At a glance.
- US DHS considers self-assessments for contractors.
- Sephora fined for sharing more than customers’ mascara reviews.
- CISA recommends companies prepare now for a post-quantum future.
US DHS considers self-assessments for contractors.
The US Department of Homeland Security (DHS) has been working on a plan for assessing its contractors’ cyber practices, and at a recent FCW event, chief information security officer Kenneth Bible offered a hint as to what might be on the horizon. Bible told FCW the DHS is considering relying on self-assessments, instead of using the third-party assessments adopted by the Department of Defense (DoD) as part of its Cybersecurity Maturity Model Certification (CMMC) program. Last year the DHS announced it was considering the DoD’s approach and has been conducting pathfinder assessments to suss out a strategy for evaluating its contractors’ cybersecurity prowess. Bible says early results gave the DHS confidence that self-assessment could be an efficient method. Bible also noted that a program similar to the CMMC would leave small businesses, which account for a sizable number of DHS contractors, at a disadvantage. He added, “The real question is, can we take that technique and extend it so that we’re able to…not use a self-attestation, but use a self-assessment, to gauge the cyber maturity of a vendor and make that a criteria by which we would select for an award.”
Sephora fined for sharing more than customers’ mascara reviews.
Last week California’s Attorney General Rob Bonta hit multinational makeup retailer Sephora with the state’s first fine for a violation of the California Consumer Privacy Act (CCPA). As cyber/data/privacy insights explains, the attorney general alleges that Sephora failed to disclose that it shared personal customer information by allowing third-party advertising and analytics providers to track Sephora’s website. The company also reportedly failed to provide an opt-out link for users who did not wish to be included in such tracking, and did not properly heed user-enabled global privacy controls in which customers requested to keep their data hidden.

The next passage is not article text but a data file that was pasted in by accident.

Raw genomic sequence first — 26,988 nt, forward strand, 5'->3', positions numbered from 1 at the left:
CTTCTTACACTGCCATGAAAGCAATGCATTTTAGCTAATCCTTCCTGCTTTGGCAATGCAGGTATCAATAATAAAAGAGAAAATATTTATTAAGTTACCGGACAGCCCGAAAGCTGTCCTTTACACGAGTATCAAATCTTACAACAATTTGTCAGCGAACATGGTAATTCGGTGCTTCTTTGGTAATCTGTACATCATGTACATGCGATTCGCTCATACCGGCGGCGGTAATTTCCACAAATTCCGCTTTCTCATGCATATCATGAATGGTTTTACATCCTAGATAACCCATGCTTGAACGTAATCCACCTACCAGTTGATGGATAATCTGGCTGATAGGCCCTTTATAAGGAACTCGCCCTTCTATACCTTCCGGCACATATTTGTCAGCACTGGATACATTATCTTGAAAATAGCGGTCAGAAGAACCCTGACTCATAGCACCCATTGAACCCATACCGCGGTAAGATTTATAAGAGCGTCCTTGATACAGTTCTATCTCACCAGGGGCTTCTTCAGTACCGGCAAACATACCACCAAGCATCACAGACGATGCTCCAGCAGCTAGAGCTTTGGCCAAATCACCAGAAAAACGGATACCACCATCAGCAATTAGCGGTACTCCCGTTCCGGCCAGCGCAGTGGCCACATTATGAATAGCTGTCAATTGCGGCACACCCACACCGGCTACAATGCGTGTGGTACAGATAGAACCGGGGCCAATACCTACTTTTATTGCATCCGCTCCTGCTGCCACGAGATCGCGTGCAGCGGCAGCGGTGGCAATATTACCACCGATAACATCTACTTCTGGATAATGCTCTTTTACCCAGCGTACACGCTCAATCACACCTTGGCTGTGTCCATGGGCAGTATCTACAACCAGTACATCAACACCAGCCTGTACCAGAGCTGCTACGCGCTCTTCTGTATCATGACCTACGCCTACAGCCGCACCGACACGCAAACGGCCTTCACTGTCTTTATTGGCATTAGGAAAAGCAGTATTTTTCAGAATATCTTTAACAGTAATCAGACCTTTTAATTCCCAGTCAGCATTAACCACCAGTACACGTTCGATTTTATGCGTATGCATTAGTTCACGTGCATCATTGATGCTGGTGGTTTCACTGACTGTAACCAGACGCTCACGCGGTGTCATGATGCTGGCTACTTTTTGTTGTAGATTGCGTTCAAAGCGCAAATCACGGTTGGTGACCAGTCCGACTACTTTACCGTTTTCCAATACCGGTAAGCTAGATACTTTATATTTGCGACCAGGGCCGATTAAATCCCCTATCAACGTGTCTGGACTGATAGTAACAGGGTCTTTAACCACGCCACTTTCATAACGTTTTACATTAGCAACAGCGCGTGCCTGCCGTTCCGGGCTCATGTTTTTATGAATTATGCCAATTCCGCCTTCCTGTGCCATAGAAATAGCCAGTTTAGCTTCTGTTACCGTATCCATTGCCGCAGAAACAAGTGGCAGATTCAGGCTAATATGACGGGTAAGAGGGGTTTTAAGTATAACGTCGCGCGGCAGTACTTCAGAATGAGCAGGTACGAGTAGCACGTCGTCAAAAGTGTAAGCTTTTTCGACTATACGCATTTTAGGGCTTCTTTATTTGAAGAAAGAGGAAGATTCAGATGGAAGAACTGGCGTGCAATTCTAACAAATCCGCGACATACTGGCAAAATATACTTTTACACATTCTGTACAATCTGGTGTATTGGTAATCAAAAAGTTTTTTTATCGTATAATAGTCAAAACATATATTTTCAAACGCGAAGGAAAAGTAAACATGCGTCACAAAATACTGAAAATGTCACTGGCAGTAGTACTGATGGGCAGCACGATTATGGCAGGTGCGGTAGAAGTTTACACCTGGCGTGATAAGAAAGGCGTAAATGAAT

While announcing the $1.2 million penalty, Bonta said he’s already delivered notices to “a number of businesses” accused of non-compliance for making customers click on opt-out links each time they visit their website, instead of providing an easier, one-click method. He did not disclose which businesses are under fire, but said the companies will have thirty days to resolve the issue and avoid penalties. The Record by Recorded Future notes that as of next year, this thirty-day “right to cure” provision will no longer be offered. Consumer Reports head of tech policy Justin Brookman explains, “Starting in 2023, California regulators can just directly bring an action without telling a company to stop first, so companies are risking legal liability if they engage in the sort of behaviors Sephora was.”
CISA recommends companies prepare now for a post-quantum future.
Bleeping Computer offers a look at how the US government is preparing for the new age of quantum computing, and what it will mean for protecting data. The US Cybersecurity and Infrastructure Security Agency (CISA) published a paper last week urging leaders to prepare now for the transition to advanced cryptographic standards, before it’s too late. CISA explains, “When quantum computers reach higher levels of computing power and speed, they will be capable of breaking public key cryptography, threatening the security of business transactions, secure communications, digital signatures, and customer information…Do not wait until the quantum computers are in use by our adversaries to act. Early preparations will ensure a smooth migration to the post-quantum cryptography standard once it is available.”
While quantum computing is not yet commercially available, last week Chinese search engine Baidu introduced an industry-level quantum supercomputer called Qian Shi capable of achieving stable performance at 10 quantum bits of power. The company also announced it had completed the design of a 36-qubit superconducting quantum chip that could surpass the strength of the US’s most powerful quantum machine, IonQ Aria.
CISA advises that stakeholders follow their “post-quantum cryptography roadmap,” which, among other things, recommends companies increase their engagement with post-quantum standards developing organizations, inventory their most sensitive and critical datasets, and assess which systems use cryptographic technologies, identifying where public key cryptography is being used and labeling those systems as quantum vulnerable.